Posts Tagged ‘Carl Levin’

Goldman Sachs fails the ethics challenge

April 28, 2010

The Senate held a ten-hour hearing yesterday on Goldman Sachs’s role in the financial crisis. The question for the committee was whether new laws were needed to reform the financial system; the question for me was whether Goldman Sachs—America’s most prestigious investment bank—was serious about ethics.

The hearing was long, the members were irritable, the subject was complicated, and the Goldman Sachs executives were evasive when asked such tough questions as whether they had any obligation to act in the best interest of their clients. But two exchanges tell us unequivocally about ethics at Goldman Sachs. First, Chairman Carl Levin (D-MI) and Goldman Sachs Chief Financial Officer David Viniar.

LEVIN: And when you heard that your employees, in these e-mails, when looking at these deals said, God, what a shitty deal, God what a piece of crap — when you hear your own employees or read about those in the e-mails, do you feel anything?

VINIAR: I think that’s very unfortunate to have on e-mail. [Laughter and groaning from the audience]

LEVIN: On an e-mail?

VINIAR: Please don’t take that the wrong way. I think it’s very unfortunate for anyone to have said that in any form.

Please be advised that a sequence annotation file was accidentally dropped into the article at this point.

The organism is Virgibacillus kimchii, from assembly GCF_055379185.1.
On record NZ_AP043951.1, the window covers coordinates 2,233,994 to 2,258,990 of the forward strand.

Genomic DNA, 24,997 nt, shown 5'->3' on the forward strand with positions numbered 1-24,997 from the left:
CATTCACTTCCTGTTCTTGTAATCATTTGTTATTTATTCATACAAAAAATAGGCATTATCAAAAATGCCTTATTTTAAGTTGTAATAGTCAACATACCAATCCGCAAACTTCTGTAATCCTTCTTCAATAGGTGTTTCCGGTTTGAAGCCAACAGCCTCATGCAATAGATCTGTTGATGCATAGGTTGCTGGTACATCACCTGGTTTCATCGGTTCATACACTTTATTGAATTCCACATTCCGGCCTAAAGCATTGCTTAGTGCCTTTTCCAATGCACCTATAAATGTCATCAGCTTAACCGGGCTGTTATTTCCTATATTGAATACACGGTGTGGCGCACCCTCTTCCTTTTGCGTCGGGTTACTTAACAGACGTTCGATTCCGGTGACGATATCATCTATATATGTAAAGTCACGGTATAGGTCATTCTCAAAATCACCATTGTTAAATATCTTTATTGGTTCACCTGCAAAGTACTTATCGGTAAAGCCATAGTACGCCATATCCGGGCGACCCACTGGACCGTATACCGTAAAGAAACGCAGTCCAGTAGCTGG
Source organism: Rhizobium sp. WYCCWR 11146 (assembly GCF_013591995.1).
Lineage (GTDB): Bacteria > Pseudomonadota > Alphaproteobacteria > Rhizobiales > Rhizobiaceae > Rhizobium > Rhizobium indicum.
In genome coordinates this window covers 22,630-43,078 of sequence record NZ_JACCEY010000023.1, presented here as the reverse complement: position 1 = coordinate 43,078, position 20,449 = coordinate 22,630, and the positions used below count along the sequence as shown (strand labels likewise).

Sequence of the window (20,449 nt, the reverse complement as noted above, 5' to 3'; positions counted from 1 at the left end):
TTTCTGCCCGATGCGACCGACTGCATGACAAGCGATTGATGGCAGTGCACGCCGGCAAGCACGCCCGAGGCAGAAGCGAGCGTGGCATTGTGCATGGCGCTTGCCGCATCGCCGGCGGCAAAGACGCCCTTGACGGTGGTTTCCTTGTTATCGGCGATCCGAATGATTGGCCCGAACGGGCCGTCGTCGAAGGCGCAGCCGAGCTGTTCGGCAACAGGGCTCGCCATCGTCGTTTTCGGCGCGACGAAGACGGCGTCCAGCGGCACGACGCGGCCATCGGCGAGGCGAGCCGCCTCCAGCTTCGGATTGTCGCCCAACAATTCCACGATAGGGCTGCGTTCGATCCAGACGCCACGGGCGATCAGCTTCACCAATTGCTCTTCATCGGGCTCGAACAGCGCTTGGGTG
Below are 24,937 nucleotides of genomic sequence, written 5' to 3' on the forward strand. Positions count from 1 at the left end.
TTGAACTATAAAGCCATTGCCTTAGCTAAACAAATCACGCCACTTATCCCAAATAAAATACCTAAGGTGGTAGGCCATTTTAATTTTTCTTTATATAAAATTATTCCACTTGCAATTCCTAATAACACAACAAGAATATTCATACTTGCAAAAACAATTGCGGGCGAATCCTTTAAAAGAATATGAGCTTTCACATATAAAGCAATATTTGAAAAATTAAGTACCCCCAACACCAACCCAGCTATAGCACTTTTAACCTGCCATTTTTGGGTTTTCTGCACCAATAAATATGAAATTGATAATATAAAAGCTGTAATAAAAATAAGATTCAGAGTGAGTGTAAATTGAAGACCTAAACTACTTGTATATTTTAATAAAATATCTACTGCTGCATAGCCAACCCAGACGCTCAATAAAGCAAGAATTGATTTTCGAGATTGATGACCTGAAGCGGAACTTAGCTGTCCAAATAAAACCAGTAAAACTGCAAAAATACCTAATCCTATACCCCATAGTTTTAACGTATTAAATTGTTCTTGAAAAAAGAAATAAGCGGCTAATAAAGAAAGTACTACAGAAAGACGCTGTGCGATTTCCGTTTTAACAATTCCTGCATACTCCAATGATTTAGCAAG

LEVIN: How about to believe that and sell them? (more…)


An ethics challenge to Wall Street…from the U. S. Senate, of all places

April 24, 2010

In the wake of Wall Street scandals, collapses, bailouts, bonus billions, record profits, and now, according to the SEC, charges of fraud, the big show moves to Washington on Tuesday when the Senate Permanent Subcommittee on Investigations, chaired by Carl Levin (D-MI) will grill Lloyd Blankfein, Goldman Sachs CEO, and six current and former Goldman people, including Fabrice “Fabulous Fab” Tourre. The show starts at 10 AM EDT.

Levin is a very bright, very tough, inquisitor who is not one of the 46 senators who have gotten major contributions from Goldman. Nor is the ranking Republican, Tom Coburn (R-OK). The committee has a long history of changing Americans’ attitudes and behaviors, going back to 1921. It may well start to change the way Americans think about ethics and business.

Blankfein will testify last. He’ll face an awful dilemma: Will he defend Goldman’s behavior—described by Business Week’s Michael Lewis as creating a billion dollar bond package to fail, tricking and bribing the ratings agencies into blessing the package, then selling it to a slow-witted German?

Or will he say that Fabulous Fab’s deal was inconsistent with Goldman’s ethical standards, and thereby give credence to the SEC’s charge of fraud?

What would you do?